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Katherine Jackson Gets Kids

Wave Newspapers, News Report, Staff Posted: Aug 04, 2009

A Los Angeles judge approved an agreement Monday giving custody of Michael Jacksons three children to the singers mother, Katherine.

Jacksons ex-wife, Deborah Rowe, will have visitation rights with the two children she had with the singer Prince Michael Jr., 12, and Paris Michael Katherine, 11. Jacksons third child, Prince Michael II, was born through a surrogate mother whose name has never been revealed.

Jackson died June 25 at Ronald Reagan UCLA Medical Center, about two hours after he was found unconscious and not breathing at a rented Holmby Hills estate.

Four days later, Los Angeles Superior Court Judge Mitchell L. Beckloff granted temporary custody of the children to Katherine Jackson. It was unclear at that point whether Rowe would fight for custody of her two children with the singer.

Jackson specified in a 2002 will that he wanted his mother to have custody of the children, and in the event of her death, he wanted singer Diana Ross to raise the children.

Attorneys for Rowe and Katherine Jackson announced last week that they had reached an agreement to have Katherine named permanent guardian of the children. Beckloff approved that pact Monday.
Its in the best interests of the minors, Beckloff said.

Under the agreement, Rowe will have visitation with her two children. The frequency and manner of the visits will be determined by a child psychologist selected by and paid by both parties, according to the attorneys.

No money exchanged hands as part of the agreement, according to the attorneys. Rowe will continue to receive the spousal support payments she had earlier agreed to with Jackson.

The parties and the California court brought about a result that is selfless and wise through a process that was collaborative and fair, Rowes attorney, Eric George, said outside court. Everyone sought the same objective doing what was best for the children of Debbie Rowe and Michael Jackson.

I want to applaud Debbie Rowe. Shes faced difficulties and pressures none of us know, and [this] agreement shows that she responded with heart, integrity and selflessness.

Another hearing was scheduled for Oct. 2 to review the circumstances of the children and ensure that the custody arrangement is successful.

Beckloff also agreed to provide Katherine Jackson with an allowance, paid by the singers estate, along with a separate allowance for the three children. The amount of the payments were not released, but the allowance for the children was only 83.5 percent of what attorneys had requested.

Beckloff said he questioned some of the costs and opted to reduce the amount, although he added, It is not my intention to deprive the kids of anything that theyre entitled to.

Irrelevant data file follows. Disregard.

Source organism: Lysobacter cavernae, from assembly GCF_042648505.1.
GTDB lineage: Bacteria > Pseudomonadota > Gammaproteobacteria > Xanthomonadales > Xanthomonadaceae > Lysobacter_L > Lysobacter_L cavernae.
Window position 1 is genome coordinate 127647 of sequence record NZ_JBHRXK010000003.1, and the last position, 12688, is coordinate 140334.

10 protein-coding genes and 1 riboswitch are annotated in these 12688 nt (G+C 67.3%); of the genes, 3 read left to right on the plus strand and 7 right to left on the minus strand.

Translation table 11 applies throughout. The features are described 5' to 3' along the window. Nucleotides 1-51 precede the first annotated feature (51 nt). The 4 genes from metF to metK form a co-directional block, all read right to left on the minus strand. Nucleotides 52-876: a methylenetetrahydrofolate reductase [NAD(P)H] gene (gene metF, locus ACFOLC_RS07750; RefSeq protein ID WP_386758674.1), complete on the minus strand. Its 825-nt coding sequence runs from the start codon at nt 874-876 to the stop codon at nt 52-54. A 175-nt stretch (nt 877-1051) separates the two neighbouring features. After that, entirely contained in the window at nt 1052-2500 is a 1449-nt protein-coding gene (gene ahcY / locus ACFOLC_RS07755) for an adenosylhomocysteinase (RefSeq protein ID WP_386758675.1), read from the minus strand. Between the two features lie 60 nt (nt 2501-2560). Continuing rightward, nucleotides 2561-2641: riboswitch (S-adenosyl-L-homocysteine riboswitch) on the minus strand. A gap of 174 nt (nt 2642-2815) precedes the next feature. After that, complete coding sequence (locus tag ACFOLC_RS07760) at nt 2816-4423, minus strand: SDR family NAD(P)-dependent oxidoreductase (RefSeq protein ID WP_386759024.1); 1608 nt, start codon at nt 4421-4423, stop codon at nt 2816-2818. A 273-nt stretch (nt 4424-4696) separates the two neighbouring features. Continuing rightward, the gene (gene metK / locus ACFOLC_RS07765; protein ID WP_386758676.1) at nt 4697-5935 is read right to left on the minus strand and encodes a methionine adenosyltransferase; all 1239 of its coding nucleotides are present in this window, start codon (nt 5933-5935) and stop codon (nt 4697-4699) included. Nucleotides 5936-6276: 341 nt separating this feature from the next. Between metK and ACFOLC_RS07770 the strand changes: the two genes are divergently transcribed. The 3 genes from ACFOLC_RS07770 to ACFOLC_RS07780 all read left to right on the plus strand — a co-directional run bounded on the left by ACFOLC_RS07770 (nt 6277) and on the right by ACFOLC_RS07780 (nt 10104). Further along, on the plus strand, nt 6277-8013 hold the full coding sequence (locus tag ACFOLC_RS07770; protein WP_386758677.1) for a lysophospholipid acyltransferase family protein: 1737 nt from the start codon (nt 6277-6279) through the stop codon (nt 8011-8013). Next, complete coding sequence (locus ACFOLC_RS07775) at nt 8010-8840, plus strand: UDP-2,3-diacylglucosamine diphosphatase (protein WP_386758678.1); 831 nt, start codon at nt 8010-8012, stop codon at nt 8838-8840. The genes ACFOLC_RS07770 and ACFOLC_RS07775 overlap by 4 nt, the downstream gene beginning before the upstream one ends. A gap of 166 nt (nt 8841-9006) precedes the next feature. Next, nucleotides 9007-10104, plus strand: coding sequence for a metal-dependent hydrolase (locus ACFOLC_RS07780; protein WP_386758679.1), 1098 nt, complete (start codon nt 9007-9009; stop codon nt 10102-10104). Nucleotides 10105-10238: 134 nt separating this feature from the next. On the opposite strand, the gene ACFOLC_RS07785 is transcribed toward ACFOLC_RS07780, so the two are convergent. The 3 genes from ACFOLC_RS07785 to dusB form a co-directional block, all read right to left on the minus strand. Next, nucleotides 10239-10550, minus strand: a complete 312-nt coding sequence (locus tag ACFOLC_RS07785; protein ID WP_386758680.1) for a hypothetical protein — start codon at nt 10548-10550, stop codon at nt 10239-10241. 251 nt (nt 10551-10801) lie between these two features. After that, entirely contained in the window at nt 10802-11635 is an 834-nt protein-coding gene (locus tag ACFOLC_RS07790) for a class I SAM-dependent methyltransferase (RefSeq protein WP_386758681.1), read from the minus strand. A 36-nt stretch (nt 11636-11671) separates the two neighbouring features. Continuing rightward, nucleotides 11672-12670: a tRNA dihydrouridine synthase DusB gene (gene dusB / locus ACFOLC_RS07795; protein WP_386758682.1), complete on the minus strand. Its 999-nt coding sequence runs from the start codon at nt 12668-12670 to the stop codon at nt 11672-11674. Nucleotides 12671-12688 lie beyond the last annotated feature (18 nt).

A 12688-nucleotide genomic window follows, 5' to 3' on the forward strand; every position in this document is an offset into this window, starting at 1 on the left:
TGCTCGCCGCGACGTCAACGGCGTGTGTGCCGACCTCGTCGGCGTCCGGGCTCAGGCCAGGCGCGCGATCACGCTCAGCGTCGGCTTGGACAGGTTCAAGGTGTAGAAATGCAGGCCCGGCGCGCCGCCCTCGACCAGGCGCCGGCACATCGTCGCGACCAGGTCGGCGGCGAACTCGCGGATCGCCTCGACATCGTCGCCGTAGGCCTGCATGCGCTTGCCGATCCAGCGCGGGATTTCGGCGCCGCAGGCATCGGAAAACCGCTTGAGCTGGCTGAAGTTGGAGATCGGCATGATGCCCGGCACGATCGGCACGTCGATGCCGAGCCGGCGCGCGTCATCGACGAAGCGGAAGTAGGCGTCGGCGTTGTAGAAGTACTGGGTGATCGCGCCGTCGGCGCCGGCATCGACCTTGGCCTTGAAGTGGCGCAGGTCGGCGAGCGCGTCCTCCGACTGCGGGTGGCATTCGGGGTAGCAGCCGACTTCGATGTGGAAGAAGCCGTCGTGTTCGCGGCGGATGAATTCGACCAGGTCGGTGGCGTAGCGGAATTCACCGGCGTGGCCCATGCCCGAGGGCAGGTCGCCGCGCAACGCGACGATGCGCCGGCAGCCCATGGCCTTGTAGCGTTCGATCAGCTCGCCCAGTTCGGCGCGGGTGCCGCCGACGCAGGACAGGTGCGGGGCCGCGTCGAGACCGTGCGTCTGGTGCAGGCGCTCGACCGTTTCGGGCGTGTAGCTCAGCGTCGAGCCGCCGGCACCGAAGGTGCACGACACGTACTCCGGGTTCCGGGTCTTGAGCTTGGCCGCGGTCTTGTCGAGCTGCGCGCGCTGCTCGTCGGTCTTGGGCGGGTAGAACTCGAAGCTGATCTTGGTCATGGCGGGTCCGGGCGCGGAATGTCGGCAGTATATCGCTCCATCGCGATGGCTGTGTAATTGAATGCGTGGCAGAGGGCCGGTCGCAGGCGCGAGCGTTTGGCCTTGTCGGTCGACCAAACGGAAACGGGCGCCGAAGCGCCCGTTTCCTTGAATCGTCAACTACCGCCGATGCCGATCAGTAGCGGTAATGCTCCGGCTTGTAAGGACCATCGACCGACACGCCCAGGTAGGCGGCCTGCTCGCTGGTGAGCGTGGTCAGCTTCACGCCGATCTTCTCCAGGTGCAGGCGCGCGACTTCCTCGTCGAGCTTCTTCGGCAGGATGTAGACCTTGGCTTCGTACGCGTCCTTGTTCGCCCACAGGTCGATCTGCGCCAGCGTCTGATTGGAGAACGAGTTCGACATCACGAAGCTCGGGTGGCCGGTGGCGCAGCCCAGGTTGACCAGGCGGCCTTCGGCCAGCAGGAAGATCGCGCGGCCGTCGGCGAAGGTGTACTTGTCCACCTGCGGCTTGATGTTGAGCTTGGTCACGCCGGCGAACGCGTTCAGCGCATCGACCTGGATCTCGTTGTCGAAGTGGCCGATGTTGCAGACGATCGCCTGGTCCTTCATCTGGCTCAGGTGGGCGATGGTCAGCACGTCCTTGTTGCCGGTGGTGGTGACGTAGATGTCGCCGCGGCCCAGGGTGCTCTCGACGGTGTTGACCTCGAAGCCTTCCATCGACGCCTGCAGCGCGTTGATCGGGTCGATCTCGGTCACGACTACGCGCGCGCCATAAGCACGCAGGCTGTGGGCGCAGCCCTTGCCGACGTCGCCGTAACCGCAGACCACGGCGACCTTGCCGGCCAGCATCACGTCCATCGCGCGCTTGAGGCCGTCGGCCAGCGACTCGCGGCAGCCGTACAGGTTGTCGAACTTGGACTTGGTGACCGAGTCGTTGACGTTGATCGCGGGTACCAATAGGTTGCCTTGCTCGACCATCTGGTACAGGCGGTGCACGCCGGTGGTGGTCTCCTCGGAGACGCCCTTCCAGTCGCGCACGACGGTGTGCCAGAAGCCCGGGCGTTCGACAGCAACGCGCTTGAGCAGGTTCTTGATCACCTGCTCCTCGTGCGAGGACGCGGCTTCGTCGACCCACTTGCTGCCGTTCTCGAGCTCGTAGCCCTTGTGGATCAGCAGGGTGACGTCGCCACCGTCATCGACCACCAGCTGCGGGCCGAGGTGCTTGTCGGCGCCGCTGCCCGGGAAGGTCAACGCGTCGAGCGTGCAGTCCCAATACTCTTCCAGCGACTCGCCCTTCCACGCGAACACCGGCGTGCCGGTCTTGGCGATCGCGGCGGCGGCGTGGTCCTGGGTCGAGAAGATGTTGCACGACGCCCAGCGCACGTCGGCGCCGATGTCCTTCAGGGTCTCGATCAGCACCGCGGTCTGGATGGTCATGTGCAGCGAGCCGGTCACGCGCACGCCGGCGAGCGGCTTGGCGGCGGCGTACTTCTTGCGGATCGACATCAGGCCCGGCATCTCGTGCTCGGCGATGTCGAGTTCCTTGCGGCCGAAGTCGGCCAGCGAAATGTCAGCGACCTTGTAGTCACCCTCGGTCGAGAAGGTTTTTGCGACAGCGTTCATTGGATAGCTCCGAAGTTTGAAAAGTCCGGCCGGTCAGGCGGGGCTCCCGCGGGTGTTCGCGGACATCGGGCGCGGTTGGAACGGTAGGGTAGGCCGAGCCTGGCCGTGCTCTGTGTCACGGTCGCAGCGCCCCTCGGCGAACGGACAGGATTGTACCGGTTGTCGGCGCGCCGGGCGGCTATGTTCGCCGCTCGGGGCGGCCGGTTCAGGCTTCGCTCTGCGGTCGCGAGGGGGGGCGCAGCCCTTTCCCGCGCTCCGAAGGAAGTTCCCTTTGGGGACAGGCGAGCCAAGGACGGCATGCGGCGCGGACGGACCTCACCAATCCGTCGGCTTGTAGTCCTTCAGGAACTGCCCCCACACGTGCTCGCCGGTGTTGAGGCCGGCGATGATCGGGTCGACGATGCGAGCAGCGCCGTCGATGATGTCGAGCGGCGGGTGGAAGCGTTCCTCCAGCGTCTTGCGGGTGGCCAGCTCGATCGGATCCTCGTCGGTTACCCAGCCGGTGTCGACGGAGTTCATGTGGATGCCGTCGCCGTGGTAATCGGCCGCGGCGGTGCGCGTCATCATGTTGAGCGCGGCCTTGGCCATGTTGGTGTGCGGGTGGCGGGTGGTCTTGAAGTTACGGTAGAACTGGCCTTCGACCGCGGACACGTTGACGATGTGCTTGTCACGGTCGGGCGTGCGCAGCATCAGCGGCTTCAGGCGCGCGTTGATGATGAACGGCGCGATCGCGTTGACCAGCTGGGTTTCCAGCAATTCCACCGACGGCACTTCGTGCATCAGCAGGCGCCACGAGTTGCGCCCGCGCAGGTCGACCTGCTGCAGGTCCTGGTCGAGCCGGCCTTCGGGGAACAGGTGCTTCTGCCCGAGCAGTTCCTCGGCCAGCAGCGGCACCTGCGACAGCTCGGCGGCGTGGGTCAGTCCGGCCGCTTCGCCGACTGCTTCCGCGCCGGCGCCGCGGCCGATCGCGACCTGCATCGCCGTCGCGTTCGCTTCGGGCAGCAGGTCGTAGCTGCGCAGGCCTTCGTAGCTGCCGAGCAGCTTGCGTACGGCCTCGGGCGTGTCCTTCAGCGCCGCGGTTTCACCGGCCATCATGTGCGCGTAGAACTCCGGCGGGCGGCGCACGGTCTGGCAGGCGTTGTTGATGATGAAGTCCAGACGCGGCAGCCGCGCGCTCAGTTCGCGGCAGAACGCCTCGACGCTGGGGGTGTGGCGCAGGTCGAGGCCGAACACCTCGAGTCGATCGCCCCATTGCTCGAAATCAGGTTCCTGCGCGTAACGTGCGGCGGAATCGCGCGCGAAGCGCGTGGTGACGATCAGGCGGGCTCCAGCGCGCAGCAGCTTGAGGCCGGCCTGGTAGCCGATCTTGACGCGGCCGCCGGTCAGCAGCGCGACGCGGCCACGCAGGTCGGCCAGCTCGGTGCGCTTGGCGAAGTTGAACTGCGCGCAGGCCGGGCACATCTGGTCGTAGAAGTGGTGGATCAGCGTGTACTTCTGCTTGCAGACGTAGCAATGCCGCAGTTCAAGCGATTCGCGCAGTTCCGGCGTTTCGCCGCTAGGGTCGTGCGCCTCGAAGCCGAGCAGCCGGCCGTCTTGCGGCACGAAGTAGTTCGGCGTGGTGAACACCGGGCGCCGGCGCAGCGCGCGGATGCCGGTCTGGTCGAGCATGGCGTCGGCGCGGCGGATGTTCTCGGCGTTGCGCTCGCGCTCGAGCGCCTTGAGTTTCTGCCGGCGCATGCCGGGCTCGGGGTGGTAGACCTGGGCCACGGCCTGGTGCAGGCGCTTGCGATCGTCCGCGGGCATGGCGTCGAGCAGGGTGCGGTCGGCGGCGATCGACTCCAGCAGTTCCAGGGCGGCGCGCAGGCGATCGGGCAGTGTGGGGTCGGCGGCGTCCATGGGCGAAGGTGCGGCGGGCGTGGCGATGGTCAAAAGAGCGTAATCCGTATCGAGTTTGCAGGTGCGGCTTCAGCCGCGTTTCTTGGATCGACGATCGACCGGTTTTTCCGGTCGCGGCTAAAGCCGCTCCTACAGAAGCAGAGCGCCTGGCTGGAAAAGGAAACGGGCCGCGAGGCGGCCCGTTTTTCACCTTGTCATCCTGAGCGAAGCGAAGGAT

Another hearing on the allowance issue is set for Jan. 11. The allowance payments are retroactive to the date of Jacksons death.

Katherine Jackson was initially appointed temporary special administrator of her sons estate, but she later lost that role when Beckloff appointed attorney

John Branca and John McClain to oversee the estate. Both men were named in Jacksons will as executors of the estate.

Beckloff officially admitted Jacksons 2002 will into probate.

Katherine Jackson has reportedly been pushing to have greater say in the handling of her sons estate. Attorneys for Branca and McClain have said that they will keep her lawyers informed about their activities on behalf of the estate, including potential business opportunities.

Meanwhile, attorneys for concert promoter AEG which was promoting the singers planned series of concerts in London filed papers asking to be named a party to the estate hearings and be kept apprised of decisions affecting the estate.

Beckloff ordered AEG to provide Katherine Jackson with a copy of its contract with Michael Jackson. An attorney for AEG said the company did not object to sharing the contract, but wanted to do it contingent on certain confidentiality rules to protect its business practices.

Katherine Jackson was in court for the hearing, along with Michael Jacksons brother, Randy, and sisters La Toya and Rebbie.

In a surprise move during the custody hearing, an attorney for Jacksons dermatologist, Arnold Klein, appeared in court and said he wanted to have a say in the education, health care and welfare of Jacksons two older children.

Klein has been the subject of unconfirmed media reports that he could be the biological father of the two children rumors he has not commented on.

Beckloff asked Kleins attorney, Mark Vincent Kaplan, about Kleins legal standing other than an interested friend.

Kaplan then approached the bench and spoke privately with the judge and other attorneys. After the short conference, Beckloff said Klein would have to file court papers if he wanted to try to intervene in the custody case.

Related Articles:

Black Press Photographers Denied Access to Michael Jackson's Memorial

Even in Death, King of Pop Stirs Racial Divide

India Mourns Michael Jackson

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